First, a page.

NEW YORK (Reuters) - New York police who killed an unarmed black man with 50 shots on his wedding day were careless and desperate to make an arrest because their vice unit was about to be disbanded, a prosecutor said on Monday.
Two officers went on trial for manslaughter and a third for reckless endangerment in the death of Sean Bell, 23, who was killed in 2006 following a bachelor party at a strip club in a case generating outrage in much of New York’s black community.
Civil rights activist Al Sharpton sat next to the fiance, Nicole Paultre, in a gallery packed with Bell’s friends and relatives and police sympathetic to the defendants. Protesters outside, many of whom wanted the officers to face murder charges, held up signs numbered 1 to 50, chanting each number.
Demonstrators have called the case an example of police brutality toward blacks. One of the defendants is a black, one is black Hispanic and the third is white.
The case will be decided by a State Supreme Court judge because the officers waived their right to a jury trial, saying any jury in the borough of Queens would be biased against police due to intense media coverage.
On the night of the shooting, the officers were told by a superior officer, “This might be our last night together. Let’s make it count,’” assistant district attorney Charles Testagrossa said in opening arguments.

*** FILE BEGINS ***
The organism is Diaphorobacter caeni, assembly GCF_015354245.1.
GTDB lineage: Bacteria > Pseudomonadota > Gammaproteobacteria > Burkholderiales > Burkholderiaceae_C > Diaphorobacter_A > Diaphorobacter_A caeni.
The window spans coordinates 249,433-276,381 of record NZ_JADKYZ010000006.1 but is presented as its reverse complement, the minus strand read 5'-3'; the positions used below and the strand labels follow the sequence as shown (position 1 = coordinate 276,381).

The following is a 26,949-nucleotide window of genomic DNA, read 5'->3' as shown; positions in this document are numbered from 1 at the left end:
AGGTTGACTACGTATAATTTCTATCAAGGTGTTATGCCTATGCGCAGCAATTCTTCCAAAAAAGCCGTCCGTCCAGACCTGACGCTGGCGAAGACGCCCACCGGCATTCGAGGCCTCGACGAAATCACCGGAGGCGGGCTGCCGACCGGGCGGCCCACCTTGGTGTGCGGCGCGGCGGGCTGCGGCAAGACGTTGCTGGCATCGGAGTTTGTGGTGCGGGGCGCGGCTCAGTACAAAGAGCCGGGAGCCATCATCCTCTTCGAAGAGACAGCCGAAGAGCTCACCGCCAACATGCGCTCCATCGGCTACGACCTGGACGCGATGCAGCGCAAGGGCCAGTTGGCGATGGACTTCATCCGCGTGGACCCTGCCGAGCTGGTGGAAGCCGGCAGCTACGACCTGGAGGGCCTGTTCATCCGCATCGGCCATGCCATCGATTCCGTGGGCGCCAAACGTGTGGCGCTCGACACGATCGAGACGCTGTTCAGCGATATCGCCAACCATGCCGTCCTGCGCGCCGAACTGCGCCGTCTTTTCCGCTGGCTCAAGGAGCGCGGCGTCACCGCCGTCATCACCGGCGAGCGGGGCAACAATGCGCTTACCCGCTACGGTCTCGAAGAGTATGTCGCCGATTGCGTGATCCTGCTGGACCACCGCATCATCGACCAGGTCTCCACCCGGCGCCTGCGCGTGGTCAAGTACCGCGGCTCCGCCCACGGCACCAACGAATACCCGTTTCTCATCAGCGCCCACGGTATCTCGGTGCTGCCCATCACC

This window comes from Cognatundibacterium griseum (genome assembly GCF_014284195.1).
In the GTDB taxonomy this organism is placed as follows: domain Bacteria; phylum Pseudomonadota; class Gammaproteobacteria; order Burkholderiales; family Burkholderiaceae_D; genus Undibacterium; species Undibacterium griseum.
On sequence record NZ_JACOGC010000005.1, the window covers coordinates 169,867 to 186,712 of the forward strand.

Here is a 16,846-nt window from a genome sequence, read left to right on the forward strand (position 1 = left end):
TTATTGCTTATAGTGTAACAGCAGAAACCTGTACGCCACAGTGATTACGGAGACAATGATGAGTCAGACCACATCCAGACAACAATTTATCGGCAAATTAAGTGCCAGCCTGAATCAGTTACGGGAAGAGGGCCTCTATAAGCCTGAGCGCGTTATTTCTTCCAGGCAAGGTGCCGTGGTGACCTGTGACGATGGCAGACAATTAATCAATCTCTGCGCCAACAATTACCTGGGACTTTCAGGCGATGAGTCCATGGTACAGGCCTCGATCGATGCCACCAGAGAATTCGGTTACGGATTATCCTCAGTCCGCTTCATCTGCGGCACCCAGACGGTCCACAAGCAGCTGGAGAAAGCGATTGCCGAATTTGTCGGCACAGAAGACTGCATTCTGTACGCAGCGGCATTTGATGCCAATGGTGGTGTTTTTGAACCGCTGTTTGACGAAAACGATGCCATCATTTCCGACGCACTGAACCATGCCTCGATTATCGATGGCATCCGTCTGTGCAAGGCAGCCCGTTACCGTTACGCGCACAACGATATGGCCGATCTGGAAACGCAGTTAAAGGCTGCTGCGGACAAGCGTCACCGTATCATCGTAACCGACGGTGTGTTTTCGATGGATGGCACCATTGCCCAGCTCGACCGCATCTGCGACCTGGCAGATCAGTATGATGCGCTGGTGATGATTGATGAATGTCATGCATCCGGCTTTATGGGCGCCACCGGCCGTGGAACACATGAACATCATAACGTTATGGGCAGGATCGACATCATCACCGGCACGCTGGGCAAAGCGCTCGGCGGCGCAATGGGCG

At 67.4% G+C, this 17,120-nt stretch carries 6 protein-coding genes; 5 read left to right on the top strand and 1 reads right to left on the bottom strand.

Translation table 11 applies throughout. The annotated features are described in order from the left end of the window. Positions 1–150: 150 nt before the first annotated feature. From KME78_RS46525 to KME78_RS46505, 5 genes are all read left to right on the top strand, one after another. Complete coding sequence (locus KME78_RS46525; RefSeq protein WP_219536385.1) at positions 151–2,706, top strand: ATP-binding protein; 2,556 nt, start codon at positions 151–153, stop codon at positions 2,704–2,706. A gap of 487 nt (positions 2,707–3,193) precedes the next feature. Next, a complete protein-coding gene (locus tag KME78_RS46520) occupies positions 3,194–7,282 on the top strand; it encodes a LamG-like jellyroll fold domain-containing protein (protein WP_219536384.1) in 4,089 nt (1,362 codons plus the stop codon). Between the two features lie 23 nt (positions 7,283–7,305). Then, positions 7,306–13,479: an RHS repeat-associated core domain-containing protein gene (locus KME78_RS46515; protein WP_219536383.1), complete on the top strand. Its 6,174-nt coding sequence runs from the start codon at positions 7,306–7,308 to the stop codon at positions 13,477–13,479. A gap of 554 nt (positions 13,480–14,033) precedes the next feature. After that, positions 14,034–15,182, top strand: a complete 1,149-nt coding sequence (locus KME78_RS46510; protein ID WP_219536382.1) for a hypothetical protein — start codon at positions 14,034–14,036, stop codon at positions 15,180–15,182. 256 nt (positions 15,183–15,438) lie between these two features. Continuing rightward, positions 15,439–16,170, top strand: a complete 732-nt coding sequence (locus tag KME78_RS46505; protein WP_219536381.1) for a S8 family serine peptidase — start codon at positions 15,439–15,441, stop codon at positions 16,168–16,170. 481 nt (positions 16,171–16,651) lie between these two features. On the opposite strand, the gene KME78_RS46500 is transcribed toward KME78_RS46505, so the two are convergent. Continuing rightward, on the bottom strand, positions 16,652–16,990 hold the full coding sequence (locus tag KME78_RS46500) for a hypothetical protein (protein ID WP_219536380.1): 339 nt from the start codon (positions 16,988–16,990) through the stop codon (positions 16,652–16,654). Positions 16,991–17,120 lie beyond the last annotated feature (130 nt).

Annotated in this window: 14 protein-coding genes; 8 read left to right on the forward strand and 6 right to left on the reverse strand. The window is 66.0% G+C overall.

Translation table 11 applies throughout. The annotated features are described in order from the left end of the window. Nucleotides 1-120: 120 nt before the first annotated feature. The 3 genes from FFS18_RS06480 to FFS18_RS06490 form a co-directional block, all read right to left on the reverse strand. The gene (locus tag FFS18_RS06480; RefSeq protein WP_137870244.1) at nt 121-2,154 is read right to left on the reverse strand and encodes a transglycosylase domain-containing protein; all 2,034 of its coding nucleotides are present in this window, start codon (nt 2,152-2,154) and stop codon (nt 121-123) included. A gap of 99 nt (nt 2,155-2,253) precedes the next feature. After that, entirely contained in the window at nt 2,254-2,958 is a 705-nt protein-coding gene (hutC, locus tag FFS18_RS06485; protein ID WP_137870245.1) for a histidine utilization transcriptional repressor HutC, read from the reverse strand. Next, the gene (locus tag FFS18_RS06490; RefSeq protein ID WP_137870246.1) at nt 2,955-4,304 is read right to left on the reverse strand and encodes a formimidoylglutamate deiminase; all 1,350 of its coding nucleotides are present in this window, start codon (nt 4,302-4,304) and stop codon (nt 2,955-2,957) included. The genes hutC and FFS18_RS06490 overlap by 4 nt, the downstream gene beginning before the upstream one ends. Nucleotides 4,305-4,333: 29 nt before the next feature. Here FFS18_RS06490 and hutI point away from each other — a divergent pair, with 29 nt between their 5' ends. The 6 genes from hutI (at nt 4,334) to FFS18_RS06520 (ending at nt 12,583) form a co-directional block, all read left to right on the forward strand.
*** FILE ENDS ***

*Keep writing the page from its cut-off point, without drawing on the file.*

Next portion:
He accused the officers of “carelessness verging on incompetence” and said that once the shooting began they “never paused to reassess.”
The Club Enforcement Unit was eager to make a prostitution arrest, which would have shut the club down, Testagrossa said.
Defense lawyers countered that the officers were engaged in dangerous police work and lacked the benefit of hindsight.
Bell and two friends left his bachelor party in the early morning hours of his wedding day on November 25, 2006, and were followed to Bell’s car by police who believed one of the men was going to fetch a gun to settle a dispute.
When police pulled their guns on Bell, he drove into one of them and rammed into an unmarked police van.
The defense lawyer for officer Michael Oliver, who fired 31 times by emptying his gun and reloading, faulted prosecutors for focusing on the number of shots and relying on hindsight.
“The fundamental flaw in the people’s case is its fixation on the number of shots,” James Cullerton told the judge.
Describing Oliver’s mindset at time of the shooting, Cullerton said: “If he stopped, he would be looking down the barrel of a gun.”
The lawyer for Gescard Isnora, the undercover detective who fired the first shot and 11 in total, urged the judge to strip politics from the hearing and portrayed his client as trying to shut down a “gritty, raunchy strip joint in a working-class community.”
None of the three officers had ever fired their weapons before in the line of duty, defense lawyers said.
The fiance, Paultre, 23, wearing a black suit and appearing composed and soft-spoken, was called as the prosecution’s first witness. Paultre said that she and Bell, the father of her two young daughters, had been high school sweethearts.
She said that she had attended a bridal shower at her mother’s home on the night of Bell’s death, and that he and six friends had planned his bachelor party at the last minute.
On what was to be their wedding day, Paultre said she went to the hospital with her mother and older sister to see Bell. When asked what condition he was in, Paultre broke down in tears. “He was in the morgue,” she said.
Editing by Daniel Trotta, Michelle Nichols and Sandra Maler